Domain

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Domain

The complete and absolute ownership of land. Also the real estate so owned. The inherent sovereign power claimed by the legislature of a state, of controlling private property for public uses, is termed the right of eminent domain.

National domain is sometimes applied to the aggregate of the property owned directly by a nation. Public domain embraces all lands, the title to which is in the United States, including land occupied for the purposes of federal buildings, arsenals, dock-yards, and so on, and land of an agricultural or mineral character not yet granted to private owners.

Sphere of influence. Range of control or rule; realm.

West's Encyclopedia of American Law, edition 2. Copyright 2008 The Gale Group, Inc. All rights reserved.

DOMAIN. It signifies sometimes, dominion, territory governed - sometimes, possession, estate - and sometimes, land about the mansion house of a lord. By domain is also understood the right to dispose at our pleasure of what belongs to us.
     2. A distinction, has been made between property and domain. The former is said to be that quality which is conceived to be in the thing itself, considered as belonging to such or such person, exclusively of all others. By the latter is understood that right which the owner has of disposing of the thing. Hence domain and property are said to be correlative terms; the one is the active right to dispose, the other a passive quality which follows the thing, and places it at the disposition of the owner. 3 Toull. n. 8 3. But this distinction is too subtle for practical use. Puff. Droit de la Nature et des Gens, loi 4, c. 4, Sec. 2. Vide 1 B1. Com. 105, 106; 1 Bouv. Inst. n. 456; Clef des Lois Rom. h.t.; Domat, h.t.; 1 Hill. Ab. 24; 2 Hill. Ab. 237; and Demesne as Of fee; Property; Things.

A Law Dictionary, Adapted to the Constitution and Laws of the United States. By John Bouvier. Published 1856.
References in periodicals archive ?
Table 1: The distribution of marine species with AA in different kingdom or superkingdom. Kingdom or Number of Number of species Superkingdom (#) species (%) (a) with AA (%) (b) Metazoa 870 (79.74%) 92 (10.57%) Viridiplantae 89 (8.16%) 45 (50.56%) Others in Eukaryota (#) 123 (11.27%) 51 (41.46%) Bacteria (#) 9 (0.82%) 6 (66.67%) Total 1,091 (100%) 194 (17.78%) (a) Percentage derived from division with the total number of species within all kingdom and superkingdom combined (n = 1,091).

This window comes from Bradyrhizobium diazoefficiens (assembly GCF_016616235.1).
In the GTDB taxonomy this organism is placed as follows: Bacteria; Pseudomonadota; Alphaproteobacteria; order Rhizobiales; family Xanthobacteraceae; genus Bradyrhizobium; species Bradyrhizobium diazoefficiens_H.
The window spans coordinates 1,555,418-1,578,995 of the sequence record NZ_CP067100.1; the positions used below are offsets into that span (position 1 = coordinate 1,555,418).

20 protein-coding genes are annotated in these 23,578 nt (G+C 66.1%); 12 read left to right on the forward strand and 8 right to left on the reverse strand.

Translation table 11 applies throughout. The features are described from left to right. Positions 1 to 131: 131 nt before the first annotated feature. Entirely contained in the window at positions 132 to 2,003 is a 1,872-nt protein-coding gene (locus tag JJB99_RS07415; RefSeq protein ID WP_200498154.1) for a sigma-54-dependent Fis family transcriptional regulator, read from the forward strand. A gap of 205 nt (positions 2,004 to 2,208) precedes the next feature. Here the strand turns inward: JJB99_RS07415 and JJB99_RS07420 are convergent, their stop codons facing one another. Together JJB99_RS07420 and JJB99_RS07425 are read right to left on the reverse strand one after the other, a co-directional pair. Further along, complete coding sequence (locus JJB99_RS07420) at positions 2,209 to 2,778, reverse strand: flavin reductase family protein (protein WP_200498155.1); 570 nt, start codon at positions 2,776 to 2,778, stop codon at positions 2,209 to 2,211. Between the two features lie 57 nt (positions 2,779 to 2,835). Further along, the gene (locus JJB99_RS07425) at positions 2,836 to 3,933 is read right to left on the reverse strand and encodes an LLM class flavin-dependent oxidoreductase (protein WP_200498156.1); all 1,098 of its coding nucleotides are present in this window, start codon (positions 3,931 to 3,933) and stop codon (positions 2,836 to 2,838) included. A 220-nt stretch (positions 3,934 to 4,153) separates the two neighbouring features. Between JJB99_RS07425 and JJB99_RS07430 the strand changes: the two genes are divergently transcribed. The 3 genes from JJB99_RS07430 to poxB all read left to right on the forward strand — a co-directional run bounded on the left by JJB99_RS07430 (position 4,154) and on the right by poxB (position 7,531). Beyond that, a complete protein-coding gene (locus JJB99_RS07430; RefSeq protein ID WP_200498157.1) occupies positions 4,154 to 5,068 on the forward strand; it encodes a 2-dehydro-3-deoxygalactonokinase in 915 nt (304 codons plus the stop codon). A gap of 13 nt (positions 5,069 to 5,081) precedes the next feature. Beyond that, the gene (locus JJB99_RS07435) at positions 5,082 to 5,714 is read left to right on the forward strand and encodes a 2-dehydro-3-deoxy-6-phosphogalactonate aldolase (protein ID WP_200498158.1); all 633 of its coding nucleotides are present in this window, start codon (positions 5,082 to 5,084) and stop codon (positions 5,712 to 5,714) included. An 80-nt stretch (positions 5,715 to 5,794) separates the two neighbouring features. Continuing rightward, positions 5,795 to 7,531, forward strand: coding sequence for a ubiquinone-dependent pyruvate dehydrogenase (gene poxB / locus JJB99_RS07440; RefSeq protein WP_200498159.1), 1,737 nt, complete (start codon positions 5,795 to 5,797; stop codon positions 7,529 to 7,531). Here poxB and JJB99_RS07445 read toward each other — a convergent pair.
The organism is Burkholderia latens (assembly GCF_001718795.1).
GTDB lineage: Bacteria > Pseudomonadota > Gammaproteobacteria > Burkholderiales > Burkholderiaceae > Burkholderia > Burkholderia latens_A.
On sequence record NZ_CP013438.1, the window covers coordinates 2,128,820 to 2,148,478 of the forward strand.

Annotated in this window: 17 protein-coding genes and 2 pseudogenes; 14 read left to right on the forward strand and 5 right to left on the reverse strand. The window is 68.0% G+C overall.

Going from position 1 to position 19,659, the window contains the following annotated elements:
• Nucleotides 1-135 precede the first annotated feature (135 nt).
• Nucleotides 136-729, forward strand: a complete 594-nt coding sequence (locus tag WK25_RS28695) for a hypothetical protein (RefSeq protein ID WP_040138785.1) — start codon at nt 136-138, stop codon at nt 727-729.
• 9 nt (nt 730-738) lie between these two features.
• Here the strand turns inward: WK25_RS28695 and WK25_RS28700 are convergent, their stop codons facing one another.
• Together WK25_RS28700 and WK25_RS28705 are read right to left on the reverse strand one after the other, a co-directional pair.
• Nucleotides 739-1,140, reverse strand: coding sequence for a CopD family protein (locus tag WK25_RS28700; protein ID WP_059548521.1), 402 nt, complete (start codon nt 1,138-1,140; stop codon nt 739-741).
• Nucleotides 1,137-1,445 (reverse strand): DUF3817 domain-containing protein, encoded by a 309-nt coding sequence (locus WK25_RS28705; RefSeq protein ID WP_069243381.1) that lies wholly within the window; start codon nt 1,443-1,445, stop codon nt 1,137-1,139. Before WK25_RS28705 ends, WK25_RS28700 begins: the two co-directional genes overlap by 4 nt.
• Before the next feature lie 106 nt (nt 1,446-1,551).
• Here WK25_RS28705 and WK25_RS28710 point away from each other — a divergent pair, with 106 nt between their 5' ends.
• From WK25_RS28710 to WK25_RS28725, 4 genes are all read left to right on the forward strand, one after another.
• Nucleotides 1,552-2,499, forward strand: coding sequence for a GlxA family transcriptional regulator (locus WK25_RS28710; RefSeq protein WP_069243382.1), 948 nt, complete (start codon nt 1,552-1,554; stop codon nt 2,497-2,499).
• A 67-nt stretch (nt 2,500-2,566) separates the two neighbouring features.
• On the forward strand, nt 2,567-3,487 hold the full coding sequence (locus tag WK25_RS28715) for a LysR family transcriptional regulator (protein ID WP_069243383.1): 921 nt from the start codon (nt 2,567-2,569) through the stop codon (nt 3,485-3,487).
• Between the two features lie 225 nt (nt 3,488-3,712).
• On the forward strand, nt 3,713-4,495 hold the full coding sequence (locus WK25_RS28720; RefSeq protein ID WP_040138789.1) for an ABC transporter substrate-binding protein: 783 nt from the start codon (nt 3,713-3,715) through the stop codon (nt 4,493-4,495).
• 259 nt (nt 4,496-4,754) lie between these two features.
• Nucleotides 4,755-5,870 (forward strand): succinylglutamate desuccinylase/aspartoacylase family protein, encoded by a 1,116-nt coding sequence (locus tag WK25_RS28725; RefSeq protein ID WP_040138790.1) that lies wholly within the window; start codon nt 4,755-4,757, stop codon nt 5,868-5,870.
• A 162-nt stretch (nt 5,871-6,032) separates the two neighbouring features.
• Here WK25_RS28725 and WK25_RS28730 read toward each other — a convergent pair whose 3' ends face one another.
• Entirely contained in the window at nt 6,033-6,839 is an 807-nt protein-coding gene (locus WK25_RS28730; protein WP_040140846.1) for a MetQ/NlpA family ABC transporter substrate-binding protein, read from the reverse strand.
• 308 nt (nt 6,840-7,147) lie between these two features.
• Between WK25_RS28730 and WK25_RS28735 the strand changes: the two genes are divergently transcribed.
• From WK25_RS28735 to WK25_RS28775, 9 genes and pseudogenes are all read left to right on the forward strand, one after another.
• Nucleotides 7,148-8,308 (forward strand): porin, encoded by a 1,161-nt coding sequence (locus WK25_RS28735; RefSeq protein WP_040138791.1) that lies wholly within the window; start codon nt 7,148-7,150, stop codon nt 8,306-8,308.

The phylogenetic trees were generated by using the NCBI taxonomy-based automatic tree generator against known families in the Bacteria, Viridiplantae, and Metazoa kingdoms or superkingdoms [24, 29].
Caetano-Anolles, "The evolutionary history of protein fold families and proteomes confirms that the archaeal ancestor is more ancient than the ancestors of other superkingdoms," BMC Evolutionary Biology, vol.
Caetano-Anolles, "Giant viruses coexisted with the cellular ancestors and represent a distinct supergroup along with superkingdoms Archaea, Bacteria and Eukarya," BMC Evolutionary Biology, vol.
Caetano-Anolles, "Global patterns of protein domain gain and loss in superkingdoms," PLoS Computational Biology, vol.
From a cladistics perspective, traits unique to a superkingdom are autapomorphies, derived features that are unique to terminal groups.
Archaeal evolution was primarily influenced by genome reduction while that of Bacteria by two contrasting phases: (i) a period of early innovation that coincides with the rise and diversification of the bacterial superkingdom, and (ii) a postdivergence period of this lineage exhibiting relatively late genome reduction events.
Modern organisms can be classified into three primary cellular superkingdoms, Archaea, Bacteria, and Eukarya [1].
Our comparative approach involves the analysis of how superkingdoms, and their organismal constituents, relate to each other in terms of global sharing of genomic features.
To further confirm the early origins of the archaeal superkingdom and inspired by a model of persistence strategies for cellular diversification [48], we calculated metrics for economy (total number of unique [GO.sub.TMF] terms in a genome), flexibility (total redundant number of [GO.sub.TMF] terms in a genome), and robustness (ratio of flexibility to economy) for all genomes in our dataset.
In turn, the new ToL supported previously published analysis of similar kind where the use of conserved protein domain and RNA structures led to topologies favoring an ancient thermophilic origin of the archaeal superkingdom and the three-domain topology [15, 17].
Bourne, "The origin of a derived superkingdom: how a gram-positive bacterium crossed the desert to become an archaeon," Biology Direct, vol.